A prenuptial agreement is a contract about what will happen with property, earnings, support and other issues if your planned marriage ends in divorce or death. A prenuptial agreement is a very good idea if one or both partners have personal wealth before the marriage, if either partner has children before the marriage, or if the partners want to establish a way of dealing with their assets that is different than what the law would impose. For an agreement to be valid and enforceable later, at death or divorce when it really matters, BOTH partners have to consult lawyers. An agreement drafted by one partner’s lawyer, and not reviewed by a lawyer for the other, is probably not worth entering into. Also, both partners have to be willing to give the other full disclosure of assets and debts; without this the agreement is probably worthless.
Obtaining a prenuptial agreement need not be expensive and can pay for itself many times over. Also, negotiating an agreement is a perfect subject for the collaborative process. With collaborative lawyers, the soon-to-be married partners can meet together with both lawyers in a civilized and friendly environment to work out the agreement.
Many people fear that entering into a prenuptial agreement will cast a cloud over the upcoming marriage, implying that the marriage won’t last and that divorce is inevitable. This fear is misplaced. Talking about finances before the marriage is usually very healthy for the relationship, and may actually prevent problems later on because the partners talk about their financial assumptions in advance.
Consulting a lawyer about a prenuptial agreement is a very small investment in something that could prove extremely valuable later, even if the parties never divorce and the marriage endures the test of time.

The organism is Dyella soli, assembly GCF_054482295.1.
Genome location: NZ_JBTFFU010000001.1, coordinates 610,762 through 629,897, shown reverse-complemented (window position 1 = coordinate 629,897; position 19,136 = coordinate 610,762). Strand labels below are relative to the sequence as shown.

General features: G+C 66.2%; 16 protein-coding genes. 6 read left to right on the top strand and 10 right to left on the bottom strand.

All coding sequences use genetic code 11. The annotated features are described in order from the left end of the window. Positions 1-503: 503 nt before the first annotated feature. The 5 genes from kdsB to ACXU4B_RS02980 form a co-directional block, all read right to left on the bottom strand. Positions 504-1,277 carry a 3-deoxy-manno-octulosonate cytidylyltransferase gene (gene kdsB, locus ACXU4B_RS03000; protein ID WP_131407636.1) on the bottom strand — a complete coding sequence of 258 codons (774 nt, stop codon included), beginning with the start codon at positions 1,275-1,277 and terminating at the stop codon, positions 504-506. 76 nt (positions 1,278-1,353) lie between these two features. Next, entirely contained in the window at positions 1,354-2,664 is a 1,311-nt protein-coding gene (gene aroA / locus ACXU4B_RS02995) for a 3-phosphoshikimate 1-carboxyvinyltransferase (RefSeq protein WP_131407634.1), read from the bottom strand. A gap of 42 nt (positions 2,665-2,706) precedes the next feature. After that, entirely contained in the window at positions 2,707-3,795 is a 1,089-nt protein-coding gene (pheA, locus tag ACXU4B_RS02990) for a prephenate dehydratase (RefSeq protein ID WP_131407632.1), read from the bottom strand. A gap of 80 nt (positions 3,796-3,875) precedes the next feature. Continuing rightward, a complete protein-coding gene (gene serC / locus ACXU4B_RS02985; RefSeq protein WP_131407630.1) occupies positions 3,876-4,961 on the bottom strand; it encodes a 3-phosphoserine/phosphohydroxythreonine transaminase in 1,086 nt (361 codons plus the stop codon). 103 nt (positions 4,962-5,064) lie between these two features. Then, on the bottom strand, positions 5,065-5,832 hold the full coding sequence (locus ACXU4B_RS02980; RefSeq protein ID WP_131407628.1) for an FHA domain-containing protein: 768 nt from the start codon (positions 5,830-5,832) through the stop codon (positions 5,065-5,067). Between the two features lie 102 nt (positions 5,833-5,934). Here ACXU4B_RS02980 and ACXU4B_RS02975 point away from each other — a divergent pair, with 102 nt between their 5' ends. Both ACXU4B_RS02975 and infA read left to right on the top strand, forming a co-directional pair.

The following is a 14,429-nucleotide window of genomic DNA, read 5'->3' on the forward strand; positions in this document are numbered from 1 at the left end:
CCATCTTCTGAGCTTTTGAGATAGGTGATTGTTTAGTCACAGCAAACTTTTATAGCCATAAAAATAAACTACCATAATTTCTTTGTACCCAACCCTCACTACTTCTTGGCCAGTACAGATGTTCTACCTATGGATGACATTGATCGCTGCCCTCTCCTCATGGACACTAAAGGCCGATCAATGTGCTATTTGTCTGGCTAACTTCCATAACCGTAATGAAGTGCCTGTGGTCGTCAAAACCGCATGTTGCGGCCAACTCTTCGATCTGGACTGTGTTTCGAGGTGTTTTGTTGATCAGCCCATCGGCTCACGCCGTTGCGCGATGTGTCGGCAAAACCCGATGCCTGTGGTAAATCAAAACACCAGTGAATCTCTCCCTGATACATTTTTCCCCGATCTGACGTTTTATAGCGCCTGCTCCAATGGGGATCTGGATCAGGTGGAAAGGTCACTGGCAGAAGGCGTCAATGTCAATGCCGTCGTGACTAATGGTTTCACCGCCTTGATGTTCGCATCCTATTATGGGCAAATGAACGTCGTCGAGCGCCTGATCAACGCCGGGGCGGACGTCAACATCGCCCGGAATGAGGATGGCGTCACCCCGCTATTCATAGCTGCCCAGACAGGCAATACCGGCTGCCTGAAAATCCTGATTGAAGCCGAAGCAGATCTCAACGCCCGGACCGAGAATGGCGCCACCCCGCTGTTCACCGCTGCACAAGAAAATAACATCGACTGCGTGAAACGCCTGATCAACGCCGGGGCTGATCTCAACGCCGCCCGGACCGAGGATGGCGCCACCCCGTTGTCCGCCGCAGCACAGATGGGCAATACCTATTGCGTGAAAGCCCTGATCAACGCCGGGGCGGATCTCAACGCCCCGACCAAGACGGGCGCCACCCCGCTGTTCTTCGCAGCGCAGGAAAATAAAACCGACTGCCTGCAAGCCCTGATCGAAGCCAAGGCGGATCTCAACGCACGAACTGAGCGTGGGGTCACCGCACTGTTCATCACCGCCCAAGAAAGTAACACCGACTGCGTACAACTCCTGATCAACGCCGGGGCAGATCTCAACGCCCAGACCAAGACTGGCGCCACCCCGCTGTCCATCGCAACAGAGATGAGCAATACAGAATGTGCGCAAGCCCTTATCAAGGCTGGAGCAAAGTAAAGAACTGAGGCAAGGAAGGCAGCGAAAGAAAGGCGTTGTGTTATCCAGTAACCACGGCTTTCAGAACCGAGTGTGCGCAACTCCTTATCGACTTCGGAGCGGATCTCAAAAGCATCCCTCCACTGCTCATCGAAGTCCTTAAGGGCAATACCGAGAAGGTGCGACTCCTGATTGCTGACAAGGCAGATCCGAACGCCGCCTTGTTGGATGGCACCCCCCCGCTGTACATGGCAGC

In custody cases it is not unusual for a parent to agree to the entry of a custody order they’re not all that happy with because they think that it will be simple enough to change later on. This isn’t necessarily so.
To change custody so that a new court order is issued, the parent that wants to change it must show two things. The first is that there has been a significant change in circumstances since the last custody order was entered. The court can be fairly strict as to what amounts to a significant change in circumstances and what doesn’t. For instance, a change of circumstances the court will consider does not include situations where a parent has simply changed his/her mind and does not like the current custody situation anymore; situations where the child simply says he/she wants to live with that parent; or situations where the parties previously agreed between themselves that custody would somehow change later on. Some examples of changes in circumstances the court will pay attention to are things like one parent moving out of the state or community; one parent having developed legal problems or substance abuse issues that are bad enough to interfere with his/her parenting responsibilities; or one parent being with a partner who abuses substances or abuses the parent.